If you translate the 2100+ miles Warren Doyle has walked between Georgia and Maine into steps and multiply that by his nine thru-hikes and nine, complete section hikes, you come up with a staggering 90,000,000 steps on the Trail. More than any other person.
Add to that Doyle's founding of the American Long-Distance Hiking Association and his direction of the Appalachian Trail Institute, and you still don't arrive at the sum of his influence on the hiking community.
Doyle has "taught" the A.T. to thousands of hikers at his own Institute, at colleges, in talks and through the Wilderness Education Association, of which he is a charter member. He had led group thru-hikes, with almost 100% completion rate. (On average, 25% attempting thru-hikes each year complete them.) To call him the Trail's "living legend" is no exaggeration.
Some hiking stories are about speed. (Like A.T. record holder Karl Meltzer's 45-day, 22-hour sprint from Georgia to Maine.)
Jeff Ryan's hiking story isn't one of these. Jeff took his time to get to know every inch of the Appalachian Trail from 1985 to 2013, when he and a friend section-hiked all 2,100 miles of the Trail. Jeff documented their decades-long adventure in his first book, Appalachian Odyssey: A 28-Year Hike on America's Trail. Including 75 color photos, the book is part memoir, part natural history and lore, and part practical advice. (See highlights from this journey here.)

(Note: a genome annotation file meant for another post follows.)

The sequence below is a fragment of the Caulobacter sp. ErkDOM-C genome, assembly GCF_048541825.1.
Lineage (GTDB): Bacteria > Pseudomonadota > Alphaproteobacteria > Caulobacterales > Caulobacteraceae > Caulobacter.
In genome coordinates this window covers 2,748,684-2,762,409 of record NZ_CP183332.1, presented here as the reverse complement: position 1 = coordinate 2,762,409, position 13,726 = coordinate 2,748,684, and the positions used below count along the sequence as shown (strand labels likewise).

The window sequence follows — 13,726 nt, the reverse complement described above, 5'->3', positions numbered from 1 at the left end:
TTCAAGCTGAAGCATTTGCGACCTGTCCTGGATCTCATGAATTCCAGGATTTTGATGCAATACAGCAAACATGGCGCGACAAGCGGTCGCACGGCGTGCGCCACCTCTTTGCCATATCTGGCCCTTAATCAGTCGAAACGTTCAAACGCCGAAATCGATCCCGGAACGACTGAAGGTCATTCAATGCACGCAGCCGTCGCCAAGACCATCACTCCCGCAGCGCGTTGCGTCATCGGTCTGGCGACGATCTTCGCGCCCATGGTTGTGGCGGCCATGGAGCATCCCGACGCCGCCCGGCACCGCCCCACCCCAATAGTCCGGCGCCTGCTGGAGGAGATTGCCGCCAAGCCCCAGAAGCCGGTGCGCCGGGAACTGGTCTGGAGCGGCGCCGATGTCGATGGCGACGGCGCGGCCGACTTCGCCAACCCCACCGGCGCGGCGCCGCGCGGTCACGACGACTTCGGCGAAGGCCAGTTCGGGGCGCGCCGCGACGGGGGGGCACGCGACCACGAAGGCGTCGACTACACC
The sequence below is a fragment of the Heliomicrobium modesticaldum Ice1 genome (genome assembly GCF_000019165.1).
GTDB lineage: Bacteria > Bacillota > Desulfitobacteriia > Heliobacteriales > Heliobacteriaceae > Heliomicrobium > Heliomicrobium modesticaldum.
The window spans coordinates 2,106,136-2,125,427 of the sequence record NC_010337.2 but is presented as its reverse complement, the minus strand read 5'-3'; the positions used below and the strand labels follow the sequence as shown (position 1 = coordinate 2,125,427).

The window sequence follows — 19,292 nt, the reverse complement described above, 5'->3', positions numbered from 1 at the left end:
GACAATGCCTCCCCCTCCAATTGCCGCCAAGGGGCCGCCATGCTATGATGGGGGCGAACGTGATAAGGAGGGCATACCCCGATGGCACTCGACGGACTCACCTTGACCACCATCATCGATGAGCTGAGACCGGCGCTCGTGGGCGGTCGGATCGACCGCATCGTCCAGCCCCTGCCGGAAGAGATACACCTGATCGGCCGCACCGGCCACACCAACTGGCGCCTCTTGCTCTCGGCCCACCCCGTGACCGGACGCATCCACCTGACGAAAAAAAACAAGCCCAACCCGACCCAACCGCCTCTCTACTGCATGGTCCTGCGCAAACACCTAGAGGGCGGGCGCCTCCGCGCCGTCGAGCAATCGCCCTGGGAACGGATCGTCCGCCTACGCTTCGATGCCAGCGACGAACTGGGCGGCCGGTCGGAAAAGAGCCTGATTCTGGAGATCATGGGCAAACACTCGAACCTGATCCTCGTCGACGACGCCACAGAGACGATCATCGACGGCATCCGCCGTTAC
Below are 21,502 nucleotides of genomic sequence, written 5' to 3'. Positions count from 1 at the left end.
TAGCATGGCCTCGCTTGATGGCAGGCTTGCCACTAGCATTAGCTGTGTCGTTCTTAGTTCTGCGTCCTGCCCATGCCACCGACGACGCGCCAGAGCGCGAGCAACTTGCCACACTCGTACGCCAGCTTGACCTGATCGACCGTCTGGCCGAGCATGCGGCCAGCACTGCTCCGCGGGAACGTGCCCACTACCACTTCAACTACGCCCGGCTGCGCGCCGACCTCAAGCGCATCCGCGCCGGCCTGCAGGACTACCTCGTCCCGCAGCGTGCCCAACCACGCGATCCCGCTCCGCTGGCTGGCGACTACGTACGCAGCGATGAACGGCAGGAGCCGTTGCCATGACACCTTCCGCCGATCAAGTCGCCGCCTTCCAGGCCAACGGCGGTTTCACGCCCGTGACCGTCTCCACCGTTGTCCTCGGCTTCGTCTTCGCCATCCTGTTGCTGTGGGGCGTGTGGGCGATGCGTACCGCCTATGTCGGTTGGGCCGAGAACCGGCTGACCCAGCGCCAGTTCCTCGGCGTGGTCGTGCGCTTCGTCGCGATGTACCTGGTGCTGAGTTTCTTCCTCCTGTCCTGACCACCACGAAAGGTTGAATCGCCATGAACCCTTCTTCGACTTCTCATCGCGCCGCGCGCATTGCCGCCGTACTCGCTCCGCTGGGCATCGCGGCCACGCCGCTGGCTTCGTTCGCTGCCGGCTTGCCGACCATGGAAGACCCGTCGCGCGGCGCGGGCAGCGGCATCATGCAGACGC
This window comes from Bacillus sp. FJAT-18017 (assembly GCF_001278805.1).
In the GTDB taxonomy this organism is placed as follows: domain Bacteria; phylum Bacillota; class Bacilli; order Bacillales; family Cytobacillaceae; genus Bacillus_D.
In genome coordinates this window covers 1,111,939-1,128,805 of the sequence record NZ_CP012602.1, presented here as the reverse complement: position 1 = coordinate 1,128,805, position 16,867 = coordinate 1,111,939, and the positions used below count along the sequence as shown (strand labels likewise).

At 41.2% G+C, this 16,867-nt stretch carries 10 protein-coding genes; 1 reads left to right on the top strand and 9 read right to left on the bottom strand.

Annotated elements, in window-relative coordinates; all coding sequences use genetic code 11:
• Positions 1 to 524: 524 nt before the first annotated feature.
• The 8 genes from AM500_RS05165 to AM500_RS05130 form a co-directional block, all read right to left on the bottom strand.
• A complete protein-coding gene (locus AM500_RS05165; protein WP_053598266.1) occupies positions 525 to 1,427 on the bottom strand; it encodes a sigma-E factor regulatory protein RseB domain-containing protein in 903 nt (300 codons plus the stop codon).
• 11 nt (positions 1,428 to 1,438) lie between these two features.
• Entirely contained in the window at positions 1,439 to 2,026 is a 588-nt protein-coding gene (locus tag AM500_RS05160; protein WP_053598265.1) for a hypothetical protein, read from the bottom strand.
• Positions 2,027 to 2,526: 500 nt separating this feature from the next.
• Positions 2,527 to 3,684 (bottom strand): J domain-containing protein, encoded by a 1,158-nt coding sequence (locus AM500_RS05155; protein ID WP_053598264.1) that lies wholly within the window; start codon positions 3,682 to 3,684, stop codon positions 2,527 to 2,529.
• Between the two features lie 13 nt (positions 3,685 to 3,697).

Jeff will join us at the festival on Saturday, September 12th, to talk about his own "Appalachian Odyssey" and the stories he gathered along the way. Some of those tales are collected in his other books, including Blazing Ahead: Benton MacKaye, Myron Avery and the Rivalry that Built the Appalachian Trail (2017) and Hermit: The Mysterious Life of Jim Whyte (2019). Jeff's books will be available for sale and signing.
On Sunday, September 13th, join Jeff for "Beyond Ramen," a talk and demonstration on trail cooking. He says he'll offer "some quick tips for making your backcountry menu more exciting and nutritious than, say, eating ramen or instant stuffing mix again and again." REI will support Jeff's talk with a display of cooking stoves.
Round Hill Outdoors: Join us in bringing together local friends and family to unplug and get outside. Let’s discover our amazing backyards — from national treasures like the Appalachian Trail to new local and regional parks.